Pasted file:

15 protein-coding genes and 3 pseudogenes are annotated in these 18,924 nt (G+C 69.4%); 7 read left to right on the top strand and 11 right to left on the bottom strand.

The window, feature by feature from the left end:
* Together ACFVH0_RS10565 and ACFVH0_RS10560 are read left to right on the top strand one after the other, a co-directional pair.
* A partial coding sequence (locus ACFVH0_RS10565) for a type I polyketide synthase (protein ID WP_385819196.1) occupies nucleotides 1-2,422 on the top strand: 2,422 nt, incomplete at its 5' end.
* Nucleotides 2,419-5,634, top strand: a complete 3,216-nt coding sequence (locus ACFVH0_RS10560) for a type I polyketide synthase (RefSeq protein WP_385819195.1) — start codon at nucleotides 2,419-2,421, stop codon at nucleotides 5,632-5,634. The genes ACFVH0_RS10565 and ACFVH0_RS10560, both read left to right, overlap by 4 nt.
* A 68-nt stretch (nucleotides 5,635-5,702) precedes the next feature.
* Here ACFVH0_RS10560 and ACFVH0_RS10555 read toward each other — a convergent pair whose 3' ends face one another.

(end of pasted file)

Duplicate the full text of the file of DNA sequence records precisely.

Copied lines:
15 protein-coding genes and 3 pseudogenes are annotated in these 18,924 nt (G+C 69.4%); 7 read left to right on the top strand and 11 right to left on the bottom strand.

The window, feature by feature from the left end:
* Together ACFVH0_RS10565 and ACFVH0_RS10560 are read left to right on the top strand one after the other, a co-directional pair.
* A partial coding sequence (locus ACFVH0_RS10565) for a type I polyketide synthase (protein ID WP_385819196.1) occupies nucleotides 1-2,422 on the top strand: 2,422 nt, incomplete at its 5' end.
* Nucleotides 2,419-5,634, top strand: a complete 3,216-nt coding sequence (locus ACFVH0_RS10560) for a type I polyketide synthase (RefSeq protein WP_385819195.1) — start codon at nucleotides 2,419-2,421, stop codon at nucleotides 5,632-5,634. The genes ACFVH0_RS10565 and ACFVH0_RS10560, both read left to right, overlap by 4 nt.
* A 68-nt stretch (nucleotides 5,635-5,702) precedes the next feature.
* Here ACFVH0_RS10560 and ACFVH0_RS10555 read toward each other — a convergent pair whose 3' ends face one another.